Rising fuel prices impact shoppers’ moods and spending power, which both hit the industry. In addition, the rising cost of fuel raises the cost of moving products through the supply chain. What’s different today is the impact on the food supply thanks to the growing use of grain-based bio-fuels. In the US, the appetite for ethanol is increasingly tied to price hikes on everything from chicken to bread, raising the question of the long-term impact on food prices.

    The questions don’t stop there. The industry faces new challenges from the demographic time bomb of the looming mass retirement of Baby Boomers to the growing challenge to data security thanks to increasingly sophisticated hackers. As the "Speaks" worry chart shows, many other challenges also loom.

    The great baseball philosopher, Yogi Berra, once commented that something felt like “déjà vu all over again.” When it comes to the raft of issues facing the supermarket industry today, just the opposite may be true. Many of these factors have been around before, but never as they are today. The lessons of the past may tell us less than ever about the years to come.

    The entire FMI Speaks report can be purchased at

    Other FMI notes from the Content Guy…

    • In Sunday's keynote session, Andrew Winston, author of "Green To Gold," made the case that "green" business strategies can lead to enhanced profits, and used Wal-Mart as an example of a company that has done a remarkable job of synergizing environmental attitudes with the profit motive. Another example - concentrated detergents that use less water, and require less packaging, less cardboard for cases, and, ultimately, less gasoline for transportation of the product.

    Another compelling statistic – Winston suggested that 92% percent of undergraduates surveyed say they want to work for "green" companies.

    And, Winston pointed to the connection between transparency and "green" attitudes, using as an example the way Stonyfield Farms lists a code on the lids of its yogurts that gives customers a way to get information on environmental rankings for many companies. The bottom line is that someone else can make you transparent, regardless of what you want.

    KC's View:

    Published on: May 5, 2008

    The Lakeland Ledger reports on how Winn-Dixie has transformed 47 of a total 520 stores since a broad remodeling program began about a year ago, with another 50 or so will be finished by the end of June.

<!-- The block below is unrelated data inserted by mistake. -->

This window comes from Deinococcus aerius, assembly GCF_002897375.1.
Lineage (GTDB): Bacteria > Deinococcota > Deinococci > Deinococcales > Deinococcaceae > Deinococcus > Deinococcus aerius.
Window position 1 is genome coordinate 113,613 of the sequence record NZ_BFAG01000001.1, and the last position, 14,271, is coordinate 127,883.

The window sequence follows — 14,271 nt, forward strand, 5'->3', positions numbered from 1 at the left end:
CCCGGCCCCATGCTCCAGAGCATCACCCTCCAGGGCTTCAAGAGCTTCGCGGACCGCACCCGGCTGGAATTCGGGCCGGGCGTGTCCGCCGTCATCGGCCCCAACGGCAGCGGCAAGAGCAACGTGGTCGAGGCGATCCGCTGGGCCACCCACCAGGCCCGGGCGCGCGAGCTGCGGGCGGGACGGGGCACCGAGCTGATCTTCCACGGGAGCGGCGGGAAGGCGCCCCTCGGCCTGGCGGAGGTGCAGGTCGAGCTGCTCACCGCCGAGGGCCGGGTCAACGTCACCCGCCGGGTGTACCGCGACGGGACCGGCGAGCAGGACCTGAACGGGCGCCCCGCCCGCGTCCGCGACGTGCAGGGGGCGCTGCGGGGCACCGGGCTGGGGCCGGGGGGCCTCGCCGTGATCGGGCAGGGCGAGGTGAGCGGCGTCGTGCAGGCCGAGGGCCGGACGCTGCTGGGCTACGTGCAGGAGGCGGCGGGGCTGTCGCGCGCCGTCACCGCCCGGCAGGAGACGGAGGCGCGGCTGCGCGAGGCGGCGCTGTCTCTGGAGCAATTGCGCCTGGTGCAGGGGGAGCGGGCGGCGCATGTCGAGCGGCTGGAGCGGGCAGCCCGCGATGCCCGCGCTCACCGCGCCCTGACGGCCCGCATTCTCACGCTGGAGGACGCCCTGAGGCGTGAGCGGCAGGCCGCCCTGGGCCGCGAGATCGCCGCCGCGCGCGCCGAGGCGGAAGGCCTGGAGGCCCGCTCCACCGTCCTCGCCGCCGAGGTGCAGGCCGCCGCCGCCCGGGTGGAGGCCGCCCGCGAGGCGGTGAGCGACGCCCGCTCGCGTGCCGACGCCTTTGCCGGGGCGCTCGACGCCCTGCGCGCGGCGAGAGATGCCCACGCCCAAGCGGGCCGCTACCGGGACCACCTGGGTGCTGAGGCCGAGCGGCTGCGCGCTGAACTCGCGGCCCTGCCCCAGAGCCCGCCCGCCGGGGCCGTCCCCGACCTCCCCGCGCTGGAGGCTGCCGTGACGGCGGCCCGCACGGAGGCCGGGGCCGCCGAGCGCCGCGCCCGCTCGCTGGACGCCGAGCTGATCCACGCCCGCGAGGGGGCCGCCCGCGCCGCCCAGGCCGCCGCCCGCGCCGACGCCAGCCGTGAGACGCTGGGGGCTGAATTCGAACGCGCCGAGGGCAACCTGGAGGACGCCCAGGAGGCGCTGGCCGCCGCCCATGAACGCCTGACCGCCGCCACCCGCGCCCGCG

The emphasis is on a "brightly-lit produce section and its new exotic offerings, the beefed-up selection of organics and wine, the vibrant color scheme … new Hispanic and natural food sections, expanded produce and floral departments, an additional entrance and remodeled bathrooms."

    The question seems to be whether this is all too little, too late, and of the company will be able to get past its reputation for "messy, poorly managed stores."

    KC's View:
    Hard to do, especially in the current environment, when economic pressures are forcing customers to make hard decisions. Seems to me that the real issue is whether there are real cultural changes taking place within Winn-Dixie…and if these changes can be effectively implemented in-store and effectively communicated to shoppers.

    Hard to do.

    Published on: May 5, 2008

    In the UK, the Sunday Telegraph reports that when the Office of Fair Trading (OFT) launched an investigation into price fixing by retailers and major CPG companies in the food and HBC segments, it was operating on information provided to it by Wal-Mart and its Asda Group chain there.

    According to the story, "The investigation has embroiled some of the world's largest consumer goods manufacturers such as Unilever, Procter & Gamble and Reckitt Benckiser, as well as UK retail giants, including Tesco and J Sainsbury.

    "In blowing the whistle, Wal-Mart, which owns the Asda chain, has guaranteed itself immunity from a fine should the OFT discover any cartel activity. Any company found guilty could be fined up to 10 per cent of its annual worldwide sales … The move is likely to make the US retailer deeply unpopular with the companies involved, many of whom are its largest suppliers."